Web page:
Uncle Kingsley

Patrick Parrinder

  • The folks that live on the hill by Kingsley Amis
    Hutchinson, 246 pp, £12.95, March 1990, ISBN 0 09 174137 8
  • Kingsley Amis: An English Moralist by John McDermott
    Macmillan, 270 pp, £27.50, January 1989, ISBN 0 333 44969 X
  • In the Red Kitchen by Michèle Roberts
    Methuen, 148 pp, £11.99, March 1990, ISBN 0 413 63020 X
  • See Under: Love by David Grossman, translated by Betsy Rosenberg
    Cape, 458 pp, £13.95, January 1990, ISBN 0 224 02640 2

The folks that live on the hill? It’s not exactly what you’d expect of a Kingsley Amis title, but in another two years the old devil will be 70 and perhaps he is beginning to mellow. John McDermott remarks in his appealing study of Amis’s novels that the hero-as-shit, at large in a world of mutual animosity and obsessive self-interest, is one of their most characteristic figures. In The folks that live on the hill the hero-as-shit has given way to the hero-as-patriarch. Harry Caldecote, a retired librarian, heads an extended family of the weak, the lost and the habitually drunk who constantly turn to him for assistance. Harry feels mysteriously responsible for his tribe of feckless relatives. Outside his family, he is fondly regarded by the shopkeepers, bartenders and minicab drivers of Shepherd’s Hill, his chosen patch of North London. Folksiness in Amis’s new novel is only intermittently an object of satire.

The time is 1990, and Harry, twice divorced, shares a house with his widowed sister. The absence of his ex-wives and their replacement by a live-in sister and the occasional, girlfriend are Harry’s solution to the dilemma that has plagued many an earlier Amis hero. As a senior citizen living with his sister, he can take his pleasures more or less as he likes without having to run the gauntlet of marital disapproval. What he regards as one of his weak points – dislike of actually seeming a shit – can be indulged in the knowledge that he doesn’t really need to be a shit any longer. His past experiences are presumably reflected in an apophthegm which he takes, surprisingly enough, from Joyce’s Mr Duffy: ‘Friendship between man and woman is impossible because there must be sexual intercourse.’ Not if you are brother and sister, he finds.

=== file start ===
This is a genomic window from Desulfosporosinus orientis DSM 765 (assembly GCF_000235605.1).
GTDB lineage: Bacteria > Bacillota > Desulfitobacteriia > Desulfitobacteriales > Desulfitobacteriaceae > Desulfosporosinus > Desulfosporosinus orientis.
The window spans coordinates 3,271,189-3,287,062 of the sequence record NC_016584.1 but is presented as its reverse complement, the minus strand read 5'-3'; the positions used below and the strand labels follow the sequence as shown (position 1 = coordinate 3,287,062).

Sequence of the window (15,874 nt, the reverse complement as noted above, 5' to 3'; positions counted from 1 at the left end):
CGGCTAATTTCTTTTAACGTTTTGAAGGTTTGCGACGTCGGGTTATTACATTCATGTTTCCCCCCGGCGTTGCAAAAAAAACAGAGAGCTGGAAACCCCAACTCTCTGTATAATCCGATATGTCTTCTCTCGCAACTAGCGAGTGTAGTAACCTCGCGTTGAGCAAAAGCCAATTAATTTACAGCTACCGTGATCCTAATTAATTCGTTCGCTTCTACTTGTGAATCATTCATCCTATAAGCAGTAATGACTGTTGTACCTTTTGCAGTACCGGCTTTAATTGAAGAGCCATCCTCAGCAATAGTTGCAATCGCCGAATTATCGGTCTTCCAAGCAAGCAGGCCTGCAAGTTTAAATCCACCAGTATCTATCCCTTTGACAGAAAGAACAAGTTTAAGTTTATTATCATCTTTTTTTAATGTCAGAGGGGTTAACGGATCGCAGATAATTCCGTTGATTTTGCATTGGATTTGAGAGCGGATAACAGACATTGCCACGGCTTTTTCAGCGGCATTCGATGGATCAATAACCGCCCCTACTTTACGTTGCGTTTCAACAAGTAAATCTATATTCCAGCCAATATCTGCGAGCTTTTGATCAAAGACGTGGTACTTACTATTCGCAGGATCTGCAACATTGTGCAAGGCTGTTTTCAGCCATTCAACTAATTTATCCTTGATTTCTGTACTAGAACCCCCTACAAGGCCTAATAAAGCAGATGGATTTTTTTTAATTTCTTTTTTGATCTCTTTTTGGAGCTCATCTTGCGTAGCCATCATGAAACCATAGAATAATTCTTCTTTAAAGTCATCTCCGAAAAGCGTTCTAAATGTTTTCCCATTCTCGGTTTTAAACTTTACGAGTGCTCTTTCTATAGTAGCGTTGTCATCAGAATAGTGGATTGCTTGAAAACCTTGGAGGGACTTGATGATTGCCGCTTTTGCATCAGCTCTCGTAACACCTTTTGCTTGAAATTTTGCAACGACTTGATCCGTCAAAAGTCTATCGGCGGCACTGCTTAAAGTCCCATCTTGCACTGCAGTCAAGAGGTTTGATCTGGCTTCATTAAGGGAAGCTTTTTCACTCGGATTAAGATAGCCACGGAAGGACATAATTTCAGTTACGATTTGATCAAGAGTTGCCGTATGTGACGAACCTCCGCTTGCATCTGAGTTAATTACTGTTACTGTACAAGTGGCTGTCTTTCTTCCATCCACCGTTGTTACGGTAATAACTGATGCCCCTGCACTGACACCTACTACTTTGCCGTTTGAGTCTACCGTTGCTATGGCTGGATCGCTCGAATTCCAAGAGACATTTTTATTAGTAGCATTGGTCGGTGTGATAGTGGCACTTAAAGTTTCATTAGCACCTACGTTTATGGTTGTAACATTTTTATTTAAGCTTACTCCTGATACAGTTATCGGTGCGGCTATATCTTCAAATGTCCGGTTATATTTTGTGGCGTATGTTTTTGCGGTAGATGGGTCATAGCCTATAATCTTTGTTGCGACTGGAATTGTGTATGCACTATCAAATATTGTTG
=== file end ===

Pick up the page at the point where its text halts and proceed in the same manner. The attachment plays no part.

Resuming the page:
Since Harry’s ex-wives are non-persons so far as this novel is concerned, the road is clear for an unabashed affirmation of the benigner aspects of patriarchy. Harry takes a modest pride in what he would call his philogynistic tendencies. True, there are times when a wantonly chauvinist thought comes to mind (‘Well, he was not going to let himself be got down by a bloody dyke at his time of life’), but he has no sooner had such a thought than he virtuously suppresses it. Having little to do each day except to pay a social call or two at his favourite drinking establishments, Harry is frequently called upon by the women in his life to act as a one-man emergency service.

Traditionally, the patriarch as a literary character is not let off so lightly. Beside Job, King Lear and the Vicar of Wakefield, Harry Caldecote most certainly has nothing to complain of. The biggest threat to his peace of mind comes, one would guess, from the precocious minicab driver who warns him that the whole ‘drinking culture’ is destined to follow smoking into oblivion. Otherwise, the worst that can happen is that his household might turn into a home for displaced persons. Among those more or less committed to his care are Fiona, his daughter, an alcoholic with a long record of passing out in taxis and at parties; Bunty, his ex-stepdaughter, who is besieged by an estranged husband and mesmerised by a brutal lesbian lover; and two pathetically inadequate male blood-relatives, wastrel Piers and henpecked Freddie.

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